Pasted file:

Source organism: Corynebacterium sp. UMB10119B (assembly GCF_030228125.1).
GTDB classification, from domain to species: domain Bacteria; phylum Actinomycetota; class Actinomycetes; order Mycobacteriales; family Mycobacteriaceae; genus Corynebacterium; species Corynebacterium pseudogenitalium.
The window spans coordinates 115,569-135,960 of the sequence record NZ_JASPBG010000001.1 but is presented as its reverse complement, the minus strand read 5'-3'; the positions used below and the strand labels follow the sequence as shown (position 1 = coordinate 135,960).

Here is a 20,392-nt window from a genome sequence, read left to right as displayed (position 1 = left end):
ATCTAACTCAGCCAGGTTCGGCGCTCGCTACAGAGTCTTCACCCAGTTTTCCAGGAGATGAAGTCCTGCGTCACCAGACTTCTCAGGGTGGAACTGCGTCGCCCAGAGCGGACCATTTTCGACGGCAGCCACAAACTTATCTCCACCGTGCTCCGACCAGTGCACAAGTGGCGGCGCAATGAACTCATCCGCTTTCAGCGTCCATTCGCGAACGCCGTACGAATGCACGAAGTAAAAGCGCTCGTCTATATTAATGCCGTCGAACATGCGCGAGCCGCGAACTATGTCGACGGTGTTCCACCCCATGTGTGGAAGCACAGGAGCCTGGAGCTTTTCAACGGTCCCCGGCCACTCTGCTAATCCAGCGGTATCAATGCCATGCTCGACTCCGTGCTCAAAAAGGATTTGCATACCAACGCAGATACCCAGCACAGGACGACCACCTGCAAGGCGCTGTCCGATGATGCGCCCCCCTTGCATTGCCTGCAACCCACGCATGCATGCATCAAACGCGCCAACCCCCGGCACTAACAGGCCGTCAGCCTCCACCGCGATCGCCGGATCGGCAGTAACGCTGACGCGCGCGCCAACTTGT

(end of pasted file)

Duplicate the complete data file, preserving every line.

Source organism: Corynebacterium sp. UMB10119B (assembly GCF_030228125.1).
GTDB classification, from domain to species: domain Bacteria; phylum Actinomycetota; class Actinomycetes; order Mycobacteriales; family Mycobacteriaceae; genus Corynebacterium; species Corynebacterium pseudogenitalium.
The window spans coordinates 115,569-135,960 of the sequence record NZ_JASPBG010000001.1 but is presented as its reverse complement, the minus strand read 5'-3'; the positions used below and the strand labels follow the sequence as shown (position 1 = coordinate 135,960).

Here is a 20,392-nt window from a genome sequence, read left to right as displayed (position 1 = left end):
ATCTAACTCAGCCAGGTTCGGCGCTCGCTACAGAGTCTTCACCCAGTTTTCCAGGAGATGAAGTCCTGCGTCACCAGACTTCTCAGGGTGGAACTGCGTCGCCCAGAGCGGACCATTTTCGACGGCAGCCACAAACTTATCTCCACCGTGCTCCGACCAGTGCACAAGTGGCGGCGCAATGAACTCATCCGCTTTCAGCGTCCATTCGCGAACGCCGTACGAATGCACGAAGTAAAAGCGCTCGTCTATATTAATGCCGTCGAACATGCGCGAGCCGCGAACTATGTCGACGGTGTTCCACCCCATGTGTGGAAGCACAGGAGCCTGGAGCTTTTCAACGGTCCCCGGCCACTCTGCTAATCCAGCGGTATCAATGCCATGCTCGACTCCGTGCTCAAAAAGGATTTGCATACCAACGCAGATACCCAGCACAGGACGACCACCTGCAAGGCGCTGTCCGATGATGCGCCCCCCTTGCATTGCCTGCAACCCACGCATGCATGCATCAAACGCGCCAACCCCCGGCACTAACAGGCCGTCAGCCTCCACCGCGATCGCCGGATCGGCAGTAACGCTGACGCGCGCGCCAACTTGT